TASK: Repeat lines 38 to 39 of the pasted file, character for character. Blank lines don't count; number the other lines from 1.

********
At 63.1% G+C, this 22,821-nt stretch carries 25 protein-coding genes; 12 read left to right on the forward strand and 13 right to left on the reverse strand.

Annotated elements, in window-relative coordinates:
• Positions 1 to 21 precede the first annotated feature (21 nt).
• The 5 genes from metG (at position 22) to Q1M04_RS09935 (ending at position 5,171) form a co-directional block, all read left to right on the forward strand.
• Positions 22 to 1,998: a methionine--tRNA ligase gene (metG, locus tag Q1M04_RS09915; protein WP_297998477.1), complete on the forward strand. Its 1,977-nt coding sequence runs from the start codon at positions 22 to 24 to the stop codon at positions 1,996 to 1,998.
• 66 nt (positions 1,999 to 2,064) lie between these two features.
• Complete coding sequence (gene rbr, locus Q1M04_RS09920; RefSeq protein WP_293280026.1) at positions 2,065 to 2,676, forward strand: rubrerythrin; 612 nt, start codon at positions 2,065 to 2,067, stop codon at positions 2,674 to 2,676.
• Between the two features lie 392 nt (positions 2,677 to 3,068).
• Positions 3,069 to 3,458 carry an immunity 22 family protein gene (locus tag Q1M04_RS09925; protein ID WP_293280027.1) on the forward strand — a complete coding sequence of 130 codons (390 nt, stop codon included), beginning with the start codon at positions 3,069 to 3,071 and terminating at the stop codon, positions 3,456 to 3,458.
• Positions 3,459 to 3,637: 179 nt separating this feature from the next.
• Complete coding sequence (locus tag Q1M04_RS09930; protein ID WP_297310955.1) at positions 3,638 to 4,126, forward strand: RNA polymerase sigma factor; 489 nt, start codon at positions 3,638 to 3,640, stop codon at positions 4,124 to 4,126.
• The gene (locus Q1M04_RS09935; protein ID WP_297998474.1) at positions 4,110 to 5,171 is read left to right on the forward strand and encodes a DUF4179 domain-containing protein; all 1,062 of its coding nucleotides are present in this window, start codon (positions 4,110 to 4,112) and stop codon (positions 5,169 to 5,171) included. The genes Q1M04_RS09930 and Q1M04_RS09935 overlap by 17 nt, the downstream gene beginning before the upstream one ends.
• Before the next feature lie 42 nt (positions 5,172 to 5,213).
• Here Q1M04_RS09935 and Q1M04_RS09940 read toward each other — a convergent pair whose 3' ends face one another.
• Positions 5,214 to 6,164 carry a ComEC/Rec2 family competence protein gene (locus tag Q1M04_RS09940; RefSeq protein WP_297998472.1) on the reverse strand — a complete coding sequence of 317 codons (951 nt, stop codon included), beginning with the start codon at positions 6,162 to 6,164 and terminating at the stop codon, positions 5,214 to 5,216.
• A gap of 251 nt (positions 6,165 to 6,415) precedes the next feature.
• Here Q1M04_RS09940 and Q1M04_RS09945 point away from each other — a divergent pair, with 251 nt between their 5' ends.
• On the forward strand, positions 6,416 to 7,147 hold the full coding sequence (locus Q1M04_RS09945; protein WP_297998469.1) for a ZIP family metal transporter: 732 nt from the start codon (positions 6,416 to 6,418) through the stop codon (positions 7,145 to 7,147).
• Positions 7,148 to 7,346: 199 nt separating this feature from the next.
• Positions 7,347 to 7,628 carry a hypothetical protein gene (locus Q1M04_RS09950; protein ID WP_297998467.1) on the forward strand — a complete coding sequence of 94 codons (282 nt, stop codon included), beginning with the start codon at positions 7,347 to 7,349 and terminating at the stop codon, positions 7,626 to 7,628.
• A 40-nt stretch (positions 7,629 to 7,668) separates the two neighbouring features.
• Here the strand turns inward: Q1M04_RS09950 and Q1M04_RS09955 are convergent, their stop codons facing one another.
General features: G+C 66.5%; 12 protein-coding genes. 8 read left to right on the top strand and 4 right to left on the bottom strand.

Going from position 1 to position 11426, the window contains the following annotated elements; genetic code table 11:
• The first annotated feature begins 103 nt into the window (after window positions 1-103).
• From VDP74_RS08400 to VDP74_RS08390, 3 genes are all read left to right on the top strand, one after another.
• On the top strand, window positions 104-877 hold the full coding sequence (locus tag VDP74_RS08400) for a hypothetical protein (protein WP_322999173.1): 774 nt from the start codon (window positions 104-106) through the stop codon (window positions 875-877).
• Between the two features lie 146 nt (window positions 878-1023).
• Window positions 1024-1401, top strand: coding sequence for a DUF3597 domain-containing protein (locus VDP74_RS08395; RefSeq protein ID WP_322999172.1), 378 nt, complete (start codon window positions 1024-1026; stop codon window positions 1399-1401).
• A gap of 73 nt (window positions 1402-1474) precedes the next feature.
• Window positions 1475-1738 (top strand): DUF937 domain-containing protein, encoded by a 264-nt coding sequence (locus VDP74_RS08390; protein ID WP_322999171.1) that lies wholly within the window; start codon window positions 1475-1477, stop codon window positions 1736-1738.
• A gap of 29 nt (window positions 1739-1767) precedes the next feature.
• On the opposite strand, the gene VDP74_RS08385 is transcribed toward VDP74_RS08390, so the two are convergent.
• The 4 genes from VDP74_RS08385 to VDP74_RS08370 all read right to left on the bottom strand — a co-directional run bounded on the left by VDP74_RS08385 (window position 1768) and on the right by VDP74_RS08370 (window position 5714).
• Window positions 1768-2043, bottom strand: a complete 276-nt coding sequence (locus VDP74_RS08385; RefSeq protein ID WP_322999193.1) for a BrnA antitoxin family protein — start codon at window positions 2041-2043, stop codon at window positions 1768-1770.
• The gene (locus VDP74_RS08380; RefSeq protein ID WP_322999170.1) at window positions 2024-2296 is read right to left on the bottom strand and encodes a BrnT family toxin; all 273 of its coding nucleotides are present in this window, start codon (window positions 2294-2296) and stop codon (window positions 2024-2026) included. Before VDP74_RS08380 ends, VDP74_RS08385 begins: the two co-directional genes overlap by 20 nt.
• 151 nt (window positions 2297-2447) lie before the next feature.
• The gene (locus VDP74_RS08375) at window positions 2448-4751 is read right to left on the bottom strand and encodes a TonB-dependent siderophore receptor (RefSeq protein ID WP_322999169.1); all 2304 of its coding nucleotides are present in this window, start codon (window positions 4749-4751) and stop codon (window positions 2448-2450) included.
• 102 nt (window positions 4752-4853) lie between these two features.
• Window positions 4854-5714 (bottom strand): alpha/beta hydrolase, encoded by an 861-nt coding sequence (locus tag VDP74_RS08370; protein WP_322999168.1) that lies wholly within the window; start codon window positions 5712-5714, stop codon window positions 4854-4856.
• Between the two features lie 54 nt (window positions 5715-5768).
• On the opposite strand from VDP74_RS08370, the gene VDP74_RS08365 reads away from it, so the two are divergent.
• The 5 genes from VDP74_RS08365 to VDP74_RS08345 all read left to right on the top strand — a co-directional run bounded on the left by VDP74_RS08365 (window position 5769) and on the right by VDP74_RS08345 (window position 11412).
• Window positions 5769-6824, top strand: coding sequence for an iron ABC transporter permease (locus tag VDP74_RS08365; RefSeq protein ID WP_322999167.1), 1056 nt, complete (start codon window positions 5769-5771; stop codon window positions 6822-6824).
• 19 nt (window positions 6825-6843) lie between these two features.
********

• The gene (locus VDP74_RS08375) at window positions 2448-4751 is read right to left on the bottom strand and encodes a TonB-dependent siderophore receptor (RefSeq protein ID WP_322999169.1); all 2304 of its coding nucleotides are present in this window, start codon (window positions 4749-4751) and stop codon (window positions 2448-2450) included.
• 102 nt (window positions 4752-4853) lie between these two features.